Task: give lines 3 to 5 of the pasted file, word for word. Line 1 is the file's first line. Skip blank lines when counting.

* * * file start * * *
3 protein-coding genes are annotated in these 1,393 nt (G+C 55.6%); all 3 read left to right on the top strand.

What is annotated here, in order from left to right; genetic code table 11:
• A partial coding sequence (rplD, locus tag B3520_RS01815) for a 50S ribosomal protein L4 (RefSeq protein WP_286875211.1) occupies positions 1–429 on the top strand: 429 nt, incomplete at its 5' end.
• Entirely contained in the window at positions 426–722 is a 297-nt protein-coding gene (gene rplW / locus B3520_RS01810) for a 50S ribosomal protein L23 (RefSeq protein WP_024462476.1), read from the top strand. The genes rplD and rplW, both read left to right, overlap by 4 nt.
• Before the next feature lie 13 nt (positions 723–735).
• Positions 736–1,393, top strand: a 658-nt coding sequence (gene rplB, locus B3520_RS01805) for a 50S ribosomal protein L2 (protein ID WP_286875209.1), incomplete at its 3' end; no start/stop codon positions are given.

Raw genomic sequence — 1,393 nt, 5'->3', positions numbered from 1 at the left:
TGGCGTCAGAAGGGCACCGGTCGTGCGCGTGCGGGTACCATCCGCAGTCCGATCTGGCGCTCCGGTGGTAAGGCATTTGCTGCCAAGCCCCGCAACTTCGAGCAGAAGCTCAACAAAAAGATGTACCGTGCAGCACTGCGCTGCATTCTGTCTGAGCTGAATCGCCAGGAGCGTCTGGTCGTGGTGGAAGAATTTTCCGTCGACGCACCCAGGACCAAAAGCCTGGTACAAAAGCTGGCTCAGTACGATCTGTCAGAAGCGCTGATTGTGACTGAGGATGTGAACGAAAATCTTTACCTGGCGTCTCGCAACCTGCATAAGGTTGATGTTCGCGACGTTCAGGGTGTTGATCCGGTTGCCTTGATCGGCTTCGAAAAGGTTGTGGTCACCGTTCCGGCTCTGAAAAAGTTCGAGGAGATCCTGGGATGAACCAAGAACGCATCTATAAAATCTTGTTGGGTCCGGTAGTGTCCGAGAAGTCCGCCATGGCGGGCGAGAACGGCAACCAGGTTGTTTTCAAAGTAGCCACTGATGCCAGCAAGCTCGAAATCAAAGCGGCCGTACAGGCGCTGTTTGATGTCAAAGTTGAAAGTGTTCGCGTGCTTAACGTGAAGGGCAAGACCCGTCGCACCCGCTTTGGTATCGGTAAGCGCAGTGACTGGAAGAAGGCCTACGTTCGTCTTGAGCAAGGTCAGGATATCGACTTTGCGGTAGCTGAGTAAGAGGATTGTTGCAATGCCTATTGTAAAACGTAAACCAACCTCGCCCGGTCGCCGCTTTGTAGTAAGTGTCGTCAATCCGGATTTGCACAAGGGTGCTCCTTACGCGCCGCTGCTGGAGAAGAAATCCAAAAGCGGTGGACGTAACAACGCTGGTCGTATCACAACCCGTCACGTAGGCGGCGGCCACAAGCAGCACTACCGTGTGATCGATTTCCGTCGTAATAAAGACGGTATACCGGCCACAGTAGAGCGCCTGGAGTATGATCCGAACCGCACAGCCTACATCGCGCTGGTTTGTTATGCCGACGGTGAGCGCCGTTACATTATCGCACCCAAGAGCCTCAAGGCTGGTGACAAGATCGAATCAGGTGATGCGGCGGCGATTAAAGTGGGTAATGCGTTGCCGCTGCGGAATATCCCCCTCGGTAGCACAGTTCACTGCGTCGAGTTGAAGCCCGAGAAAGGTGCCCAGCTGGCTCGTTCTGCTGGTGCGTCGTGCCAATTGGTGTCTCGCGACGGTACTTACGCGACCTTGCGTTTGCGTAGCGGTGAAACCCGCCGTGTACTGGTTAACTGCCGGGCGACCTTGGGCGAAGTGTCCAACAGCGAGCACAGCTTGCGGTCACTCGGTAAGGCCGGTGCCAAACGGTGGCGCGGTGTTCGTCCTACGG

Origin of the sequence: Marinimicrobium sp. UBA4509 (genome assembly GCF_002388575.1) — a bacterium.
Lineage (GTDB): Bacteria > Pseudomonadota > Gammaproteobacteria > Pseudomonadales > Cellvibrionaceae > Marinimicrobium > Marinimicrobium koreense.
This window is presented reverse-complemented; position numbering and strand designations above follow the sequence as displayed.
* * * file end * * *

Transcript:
• A partial coding sequence (rplD, locus tag B3520_RS01815) for a 50S ribosomal protein L4 (RefSeq protein WP_286875211.1) occupies positions 1–429 on the top strand: 429 nt, incomplete at its 5' end.
• Entirely contained in the window at positions 426–722 is a 297-nt protein-coding gene (gene rplW / locus B3520_RS01810) for a 50S ribosomal protein L23 (RefSeq protein WP_024462476.1), read from the top strand. The genes rplD and rplW, both read left to right, overlap by 4 nt.
• Before the next feature lie 13 nt (positions 723–735).